Capt. Ronald C. Miller
Ron C. Miller was born to Chester Warren Miller and Eva Irene Orem Miller in 1932 on a small family farm on the Kalama River in Cowlitz County, WA. His formative years were spent causing mischief with his friend, Clyde, and helping tend to the farm, which sparked a lifelong interest in operating and fixing machinery of all kinds, from tractors to cars and beyond. Additionally, life on the farm inspired an incredible work ethic and dogged determination that extended to every area of his life. For example, following his graduation from Kalama High School, Ron funded his education at Lower Columbia Junior College himself by working full time swing shifts at the local plywood mill in addition to completing his classes. He went on to attend Oregon State University to obtain his BS in Agriculture, and joined the Naval Reserves at Sand Point Naval Air Station in Seattle, WA.
But, despite his rural upbringing, he was destined for more than a farmer’s life. Ron was looking to the skies. With his heart set on flight, he attended Officer Candidate training under the Aviation Officer Cadet program and was invited to leave Kalama behind for flight training as a Naval Aviator in Pensacola, FL. He accepted, but not before marrying his childhood friend, Carol Murphy, on September 10, 1955 in Kalama, WA. Together, they made their first home in Pensacola and had their first child, Ronald G., soon after.
With extremely high flight grades during training, Ron chose to fly jet fighters. The family moved to San Diego, CA, where Ron, stationed at Miramar, was a part of his first operational squadron and flew the F3H Demon from the USS Ticonderoga, a vintage carrier from WWII. He transitioned later to the F4H Phantom II and participated in two combat deployments early in the Vietnam War. Ron and Carol also welcomed their daughter, Joy, to the family.
Ron completed his fighter jet flying career in Virginia, where he acted as Commanding Officer of VF-11, an F4 Phantom squadron flying from the USS Forrestal in the Mediterranean Sea, but his love of planes would always last, and even spread to his son. On weekends, he flew a tow plane at a glider field where he and son Ron G. worked to earn flight credit so Ron could learn to fly. Meanwhile, Ron continued his military career with a second tour in BUPERS in Washington, D.C., and fed his eternal thirst for knowledge by attending the Military Industrial War College and obtaining an MBA from George Washington University.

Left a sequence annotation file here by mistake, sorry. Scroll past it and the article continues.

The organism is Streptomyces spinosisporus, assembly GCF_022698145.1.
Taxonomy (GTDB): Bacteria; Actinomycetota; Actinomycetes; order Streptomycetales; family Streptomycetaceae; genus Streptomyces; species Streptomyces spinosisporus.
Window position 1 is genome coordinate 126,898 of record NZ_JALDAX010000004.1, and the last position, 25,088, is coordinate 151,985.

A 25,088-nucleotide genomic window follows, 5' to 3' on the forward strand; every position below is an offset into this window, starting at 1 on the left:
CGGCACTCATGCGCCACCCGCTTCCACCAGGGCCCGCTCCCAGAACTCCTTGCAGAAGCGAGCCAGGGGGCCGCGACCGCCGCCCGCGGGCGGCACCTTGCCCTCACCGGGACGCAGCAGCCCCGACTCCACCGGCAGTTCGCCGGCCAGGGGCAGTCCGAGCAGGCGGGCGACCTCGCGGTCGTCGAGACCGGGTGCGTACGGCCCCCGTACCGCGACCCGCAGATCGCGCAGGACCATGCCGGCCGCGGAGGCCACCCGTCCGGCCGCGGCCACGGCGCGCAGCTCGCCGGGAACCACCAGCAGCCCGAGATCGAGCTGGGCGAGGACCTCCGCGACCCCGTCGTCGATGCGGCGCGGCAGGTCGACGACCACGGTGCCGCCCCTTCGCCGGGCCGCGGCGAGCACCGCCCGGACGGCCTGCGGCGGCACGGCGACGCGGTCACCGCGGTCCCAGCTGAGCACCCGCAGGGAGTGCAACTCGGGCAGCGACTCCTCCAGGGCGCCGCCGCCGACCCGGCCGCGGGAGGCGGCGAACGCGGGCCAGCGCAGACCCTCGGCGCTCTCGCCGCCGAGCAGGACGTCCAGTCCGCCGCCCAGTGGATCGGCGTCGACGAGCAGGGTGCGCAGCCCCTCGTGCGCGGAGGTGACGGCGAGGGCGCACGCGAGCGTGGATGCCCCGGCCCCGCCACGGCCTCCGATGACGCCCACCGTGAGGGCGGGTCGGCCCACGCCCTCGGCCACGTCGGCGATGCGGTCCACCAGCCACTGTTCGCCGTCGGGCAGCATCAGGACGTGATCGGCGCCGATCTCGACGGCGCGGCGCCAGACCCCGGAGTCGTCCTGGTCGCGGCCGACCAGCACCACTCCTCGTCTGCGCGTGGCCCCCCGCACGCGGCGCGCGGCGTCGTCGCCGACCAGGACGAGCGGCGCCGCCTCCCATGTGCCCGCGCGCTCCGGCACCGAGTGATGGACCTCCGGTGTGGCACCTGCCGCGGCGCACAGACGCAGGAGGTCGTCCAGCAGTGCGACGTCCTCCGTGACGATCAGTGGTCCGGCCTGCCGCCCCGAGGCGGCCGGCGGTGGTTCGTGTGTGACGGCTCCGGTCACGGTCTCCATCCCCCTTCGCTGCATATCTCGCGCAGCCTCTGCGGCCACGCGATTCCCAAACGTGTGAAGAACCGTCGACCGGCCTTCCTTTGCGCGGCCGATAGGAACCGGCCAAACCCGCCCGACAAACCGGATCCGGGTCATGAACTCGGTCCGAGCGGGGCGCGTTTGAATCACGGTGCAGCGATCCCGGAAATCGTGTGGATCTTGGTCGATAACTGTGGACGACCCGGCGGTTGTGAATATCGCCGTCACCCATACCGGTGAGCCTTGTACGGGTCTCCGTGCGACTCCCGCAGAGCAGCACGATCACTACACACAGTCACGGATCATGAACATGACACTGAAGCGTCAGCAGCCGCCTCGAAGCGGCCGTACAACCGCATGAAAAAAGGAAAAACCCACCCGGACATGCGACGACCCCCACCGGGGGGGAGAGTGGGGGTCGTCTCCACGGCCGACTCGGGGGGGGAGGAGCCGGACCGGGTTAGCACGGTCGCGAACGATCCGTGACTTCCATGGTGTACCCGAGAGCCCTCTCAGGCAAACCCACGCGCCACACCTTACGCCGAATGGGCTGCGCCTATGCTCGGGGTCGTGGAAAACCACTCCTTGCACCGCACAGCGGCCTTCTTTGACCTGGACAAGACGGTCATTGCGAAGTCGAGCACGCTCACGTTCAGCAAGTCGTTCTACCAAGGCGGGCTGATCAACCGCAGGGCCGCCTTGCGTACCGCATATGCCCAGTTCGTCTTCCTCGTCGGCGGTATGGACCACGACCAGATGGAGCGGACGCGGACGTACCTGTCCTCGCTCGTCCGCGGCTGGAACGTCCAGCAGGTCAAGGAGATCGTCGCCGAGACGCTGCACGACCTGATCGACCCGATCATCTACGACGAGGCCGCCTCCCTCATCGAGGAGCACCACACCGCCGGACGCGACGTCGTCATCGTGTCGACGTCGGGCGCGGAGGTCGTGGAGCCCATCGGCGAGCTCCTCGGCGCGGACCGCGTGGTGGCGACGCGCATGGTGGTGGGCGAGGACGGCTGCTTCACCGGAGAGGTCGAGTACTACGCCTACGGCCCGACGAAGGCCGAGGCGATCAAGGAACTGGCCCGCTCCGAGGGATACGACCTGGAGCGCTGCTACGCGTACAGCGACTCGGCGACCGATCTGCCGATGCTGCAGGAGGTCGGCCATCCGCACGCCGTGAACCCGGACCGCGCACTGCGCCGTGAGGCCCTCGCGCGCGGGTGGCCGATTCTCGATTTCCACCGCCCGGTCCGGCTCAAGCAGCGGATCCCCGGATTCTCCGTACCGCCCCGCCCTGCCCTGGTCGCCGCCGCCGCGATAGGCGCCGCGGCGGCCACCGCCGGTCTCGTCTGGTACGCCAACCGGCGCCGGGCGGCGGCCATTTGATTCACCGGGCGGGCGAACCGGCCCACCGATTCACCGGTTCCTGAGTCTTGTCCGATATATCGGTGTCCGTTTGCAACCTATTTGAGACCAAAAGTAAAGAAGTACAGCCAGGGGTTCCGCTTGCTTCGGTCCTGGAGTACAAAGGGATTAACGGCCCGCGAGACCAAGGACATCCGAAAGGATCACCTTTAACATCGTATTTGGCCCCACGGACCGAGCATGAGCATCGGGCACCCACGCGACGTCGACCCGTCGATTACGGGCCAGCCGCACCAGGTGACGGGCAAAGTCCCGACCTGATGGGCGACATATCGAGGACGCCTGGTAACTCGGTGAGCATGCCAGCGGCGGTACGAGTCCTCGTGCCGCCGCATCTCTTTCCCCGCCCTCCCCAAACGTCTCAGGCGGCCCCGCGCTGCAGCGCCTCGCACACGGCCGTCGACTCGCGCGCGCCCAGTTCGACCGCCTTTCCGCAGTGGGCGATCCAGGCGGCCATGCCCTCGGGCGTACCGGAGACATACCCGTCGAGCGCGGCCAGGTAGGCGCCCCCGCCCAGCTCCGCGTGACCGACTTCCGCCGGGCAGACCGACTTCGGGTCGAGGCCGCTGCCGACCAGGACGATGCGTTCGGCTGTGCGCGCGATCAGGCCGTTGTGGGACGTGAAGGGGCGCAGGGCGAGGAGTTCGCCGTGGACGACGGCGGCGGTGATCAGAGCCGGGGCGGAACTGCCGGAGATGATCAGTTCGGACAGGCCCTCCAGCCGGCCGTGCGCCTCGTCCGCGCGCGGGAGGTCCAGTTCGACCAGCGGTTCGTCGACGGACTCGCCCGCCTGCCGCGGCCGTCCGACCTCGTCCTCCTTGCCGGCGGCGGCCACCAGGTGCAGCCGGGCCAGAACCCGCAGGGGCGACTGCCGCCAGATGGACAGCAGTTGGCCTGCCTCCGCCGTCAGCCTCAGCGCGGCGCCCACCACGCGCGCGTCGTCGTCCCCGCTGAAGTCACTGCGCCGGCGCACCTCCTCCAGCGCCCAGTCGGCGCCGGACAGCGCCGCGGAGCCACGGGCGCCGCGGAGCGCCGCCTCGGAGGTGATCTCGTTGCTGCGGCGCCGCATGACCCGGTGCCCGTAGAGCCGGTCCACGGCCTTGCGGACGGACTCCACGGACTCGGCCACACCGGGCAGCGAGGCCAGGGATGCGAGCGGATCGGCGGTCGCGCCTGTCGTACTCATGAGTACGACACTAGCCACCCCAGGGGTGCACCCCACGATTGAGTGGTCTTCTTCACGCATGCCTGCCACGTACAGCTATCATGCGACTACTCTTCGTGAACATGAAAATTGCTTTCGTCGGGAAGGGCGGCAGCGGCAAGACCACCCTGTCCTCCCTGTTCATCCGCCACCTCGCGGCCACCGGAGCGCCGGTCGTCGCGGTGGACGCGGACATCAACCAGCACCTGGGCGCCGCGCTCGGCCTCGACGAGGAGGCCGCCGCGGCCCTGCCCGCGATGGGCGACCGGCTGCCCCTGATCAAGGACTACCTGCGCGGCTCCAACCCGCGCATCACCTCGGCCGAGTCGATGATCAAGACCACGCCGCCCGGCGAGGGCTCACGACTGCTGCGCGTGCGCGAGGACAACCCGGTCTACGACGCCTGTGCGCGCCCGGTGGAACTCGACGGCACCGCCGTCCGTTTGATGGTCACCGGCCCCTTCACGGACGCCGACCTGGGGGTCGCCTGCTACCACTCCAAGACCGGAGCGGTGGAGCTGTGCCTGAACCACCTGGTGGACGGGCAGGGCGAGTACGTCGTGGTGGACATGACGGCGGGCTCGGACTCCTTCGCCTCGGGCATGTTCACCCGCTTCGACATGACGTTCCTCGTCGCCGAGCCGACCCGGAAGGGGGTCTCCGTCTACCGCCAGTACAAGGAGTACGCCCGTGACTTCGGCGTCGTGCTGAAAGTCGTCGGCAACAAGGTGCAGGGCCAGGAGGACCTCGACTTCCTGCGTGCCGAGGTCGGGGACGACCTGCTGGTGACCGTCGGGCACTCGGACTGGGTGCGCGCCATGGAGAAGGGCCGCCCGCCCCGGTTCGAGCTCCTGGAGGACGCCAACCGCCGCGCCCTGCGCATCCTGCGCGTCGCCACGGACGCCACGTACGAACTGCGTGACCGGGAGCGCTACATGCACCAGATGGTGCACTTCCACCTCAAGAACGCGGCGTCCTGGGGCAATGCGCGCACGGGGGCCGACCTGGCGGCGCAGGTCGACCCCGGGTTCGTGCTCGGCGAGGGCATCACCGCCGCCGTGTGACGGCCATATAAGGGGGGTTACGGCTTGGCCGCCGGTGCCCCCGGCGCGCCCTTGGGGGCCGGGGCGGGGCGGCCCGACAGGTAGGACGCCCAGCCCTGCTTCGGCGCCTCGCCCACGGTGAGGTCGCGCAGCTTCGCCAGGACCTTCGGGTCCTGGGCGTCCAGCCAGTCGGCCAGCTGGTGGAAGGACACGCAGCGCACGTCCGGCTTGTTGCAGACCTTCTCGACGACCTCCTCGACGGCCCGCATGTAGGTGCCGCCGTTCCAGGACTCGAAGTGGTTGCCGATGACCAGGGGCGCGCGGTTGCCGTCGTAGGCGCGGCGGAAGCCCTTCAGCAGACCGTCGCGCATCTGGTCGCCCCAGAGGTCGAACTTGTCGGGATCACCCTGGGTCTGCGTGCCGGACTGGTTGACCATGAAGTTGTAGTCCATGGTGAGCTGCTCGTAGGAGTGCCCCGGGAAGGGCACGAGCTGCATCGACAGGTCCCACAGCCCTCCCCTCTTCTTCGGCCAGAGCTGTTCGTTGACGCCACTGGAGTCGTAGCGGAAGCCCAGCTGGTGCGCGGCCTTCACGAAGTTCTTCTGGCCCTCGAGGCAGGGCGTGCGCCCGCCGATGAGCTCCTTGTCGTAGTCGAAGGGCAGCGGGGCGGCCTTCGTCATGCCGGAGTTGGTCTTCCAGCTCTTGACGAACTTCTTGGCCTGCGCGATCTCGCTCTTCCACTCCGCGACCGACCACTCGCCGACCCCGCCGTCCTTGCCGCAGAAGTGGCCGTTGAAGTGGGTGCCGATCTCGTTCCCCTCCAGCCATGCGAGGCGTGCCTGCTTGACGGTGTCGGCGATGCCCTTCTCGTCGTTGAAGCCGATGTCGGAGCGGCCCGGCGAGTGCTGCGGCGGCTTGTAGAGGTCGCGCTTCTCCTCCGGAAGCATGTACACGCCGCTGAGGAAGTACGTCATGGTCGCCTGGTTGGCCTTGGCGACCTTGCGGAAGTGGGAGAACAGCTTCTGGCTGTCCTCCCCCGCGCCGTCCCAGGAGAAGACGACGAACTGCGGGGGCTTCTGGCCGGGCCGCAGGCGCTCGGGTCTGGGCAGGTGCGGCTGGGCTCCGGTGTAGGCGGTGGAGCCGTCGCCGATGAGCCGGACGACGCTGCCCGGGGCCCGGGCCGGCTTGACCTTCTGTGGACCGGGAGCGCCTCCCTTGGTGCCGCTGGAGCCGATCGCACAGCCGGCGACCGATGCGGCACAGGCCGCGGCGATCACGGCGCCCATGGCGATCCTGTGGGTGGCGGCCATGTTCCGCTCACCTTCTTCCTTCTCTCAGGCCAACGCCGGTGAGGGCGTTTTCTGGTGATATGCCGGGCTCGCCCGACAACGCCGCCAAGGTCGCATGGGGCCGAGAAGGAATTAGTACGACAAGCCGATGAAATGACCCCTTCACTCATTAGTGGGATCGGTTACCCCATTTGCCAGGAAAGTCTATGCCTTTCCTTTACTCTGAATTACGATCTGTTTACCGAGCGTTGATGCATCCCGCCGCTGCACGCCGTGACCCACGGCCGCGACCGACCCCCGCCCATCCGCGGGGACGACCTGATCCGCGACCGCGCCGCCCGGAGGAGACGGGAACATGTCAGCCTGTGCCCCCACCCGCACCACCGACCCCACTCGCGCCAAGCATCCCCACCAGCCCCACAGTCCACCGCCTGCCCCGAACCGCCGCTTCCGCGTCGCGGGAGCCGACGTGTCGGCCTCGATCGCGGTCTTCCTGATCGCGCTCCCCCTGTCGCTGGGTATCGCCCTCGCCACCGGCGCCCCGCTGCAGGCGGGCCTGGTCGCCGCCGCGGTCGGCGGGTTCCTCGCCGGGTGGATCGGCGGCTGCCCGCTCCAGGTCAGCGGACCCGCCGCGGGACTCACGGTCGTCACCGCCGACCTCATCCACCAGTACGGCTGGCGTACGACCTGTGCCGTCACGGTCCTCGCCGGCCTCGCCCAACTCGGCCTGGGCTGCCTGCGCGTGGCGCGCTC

Ron’s final Navy posting before retirement brought his career full circle: he became the Commanding Officer of Seattle’s Sand Point Naval Air Station, the same place where he enlisted years before. Notably, it was during these years that Ron achieved something incredibly unique: he had a color named after him. Researcher Alexander Schauss sought to test the calming effects of a shade of pink on detainees in jail, and, with Ron and a colleague’s permission, the brig at Sand Point was used for this project. In thanks for their support, the color was named Baker-Miller Pink.
With so many incredible accomplishments under his belt, Ron retired from the Navy in 1980 and spent the next 13 years as the Executive Vice President of the Building Owners and Managers Association (BOMA) of King County. He spent this time lobbying on various real estate and code issues including but certainly not limited to fire protection and earthquake damage mitigation, and became a respected and trusted mentor and colleague for hundreds of commercial real estate professionals not only in Seattle, but across the nation. He was especially appreciated for his Job Seekers Seminars, where he tapped into his love of teaching to offer advice and lessons on where and how to find jobs in the building maintenance world.
Ron was a man who had more hours in a day than anyone else; his professional life was filled with accomplishments, but he still managed to find time for family and recreation. He led many family camping trips all across the United States featuring long hikes and expeditions to secret fishing spots, and, once he was firmly settled in Seattle, he became very active in the Overlake Fly Fishing Club, where he enthusiastically shared his vast knowledge and fishing flies. It was here that he also proudly tended several raised bed gardens and fruit trees, resulting in buckets of magnificent apples every fall and the sourest blueberries you’ve ever tasted. Ever the teacher, he imparted his knowledge of the world on everyone he met, and he was always ready to lend a helping hand to those who needed it.